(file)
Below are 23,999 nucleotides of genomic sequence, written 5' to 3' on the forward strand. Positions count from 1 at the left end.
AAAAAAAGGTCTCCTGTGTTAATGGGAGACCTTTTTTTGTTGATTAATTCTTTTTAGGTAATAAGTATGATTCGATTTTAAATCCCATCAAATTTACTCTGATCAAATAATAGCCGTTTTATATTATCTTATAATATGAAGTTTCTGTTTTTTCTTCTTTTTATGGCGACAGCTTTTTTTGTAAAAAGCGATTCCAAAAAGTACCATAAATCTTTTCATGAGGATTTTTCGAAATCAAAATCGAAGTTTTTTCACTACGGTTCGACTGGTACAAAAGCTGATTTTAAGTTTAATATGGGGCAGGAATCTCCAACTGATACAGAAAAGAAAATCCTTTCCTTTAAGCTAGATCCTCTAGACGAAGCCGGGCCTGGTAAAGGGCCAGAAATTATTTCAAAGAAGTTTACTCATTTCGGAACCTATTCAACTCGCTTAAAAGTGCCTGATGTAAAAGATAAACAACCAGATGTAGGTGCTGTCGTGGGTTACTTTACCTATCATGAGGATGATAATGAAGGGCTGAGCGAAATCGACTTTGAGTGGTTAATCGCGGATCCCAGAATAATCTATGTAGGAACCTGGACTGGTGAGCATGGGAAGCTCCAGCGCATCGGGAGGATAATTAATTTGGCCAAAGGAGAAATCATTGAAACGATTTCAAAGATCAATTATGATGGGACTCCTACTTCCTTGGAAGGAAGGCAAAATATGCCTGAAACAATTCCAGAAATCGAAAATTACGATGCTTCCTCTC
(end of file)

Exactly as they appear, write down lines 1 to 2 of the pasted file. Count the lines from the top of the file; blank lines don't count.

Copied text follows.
Below are 23,999 nucleotides of genomic sequence, written 5' to 3' on the forward strand. Positions count from 1 at the left end.
AAAAAAAGGTCTCCTGTGTTAATGGGAGACCTTTTTTTGTTGATTAATTCTTTTTAGGTAATAAGTATGATTCGATTTTAAATCCCATCAAATTTACTCTGATCAAATAATAGCCGTTTTATATTATCTTATAATATGAAGTTTCTGTTTTTTCTTCTTTTTATGGCGACAGCTTTTTTTGTAAAAAGCGATTCCAAAAAGTACCATAAATCTTTTCATGAGGATTTTTCGAAATCAAAATCGAAGTTTTTTCACTACGGTTCGACTGGTACAAAAGCTGATTTTAAGTTTAATATGGGGCAGGAATCTCCAACTGATACAGAAAAGAAAATCCTTTCCTTTAAGCTAGATCCTCTAGACGAAGCCGGGCCTGGTAAAGGGCCAGAAATTATTTCAAAGAAGTTTACTCATTTCGGAACCTATTCAACTCGCTTAAAAGTGCCTGATGTAAAAGATAAACAACCAGATGTAGGTGCTGTCGTGGGTTACTTTACCTATCATGAGGATGATAATGAAGGGCTGAGCGAAATCGACTTTGAGTGGTTAATCGCGGATCCCAGAATAATCTATGTAGGAACCTGGACTGGTGAGCATGGGAAGCTCCAGCGCATCGGGAGGATAATTAATTTGGCCAAAGGAGAAATCATTGAAACGATTTCAAAGATCAATTATGATGGGACTCCTACTTCCTTGGAAGGAAGGCAAAATATGCCTGAAACAATTCCAGAAATCGAAAATTACGATGCTTCCTCTC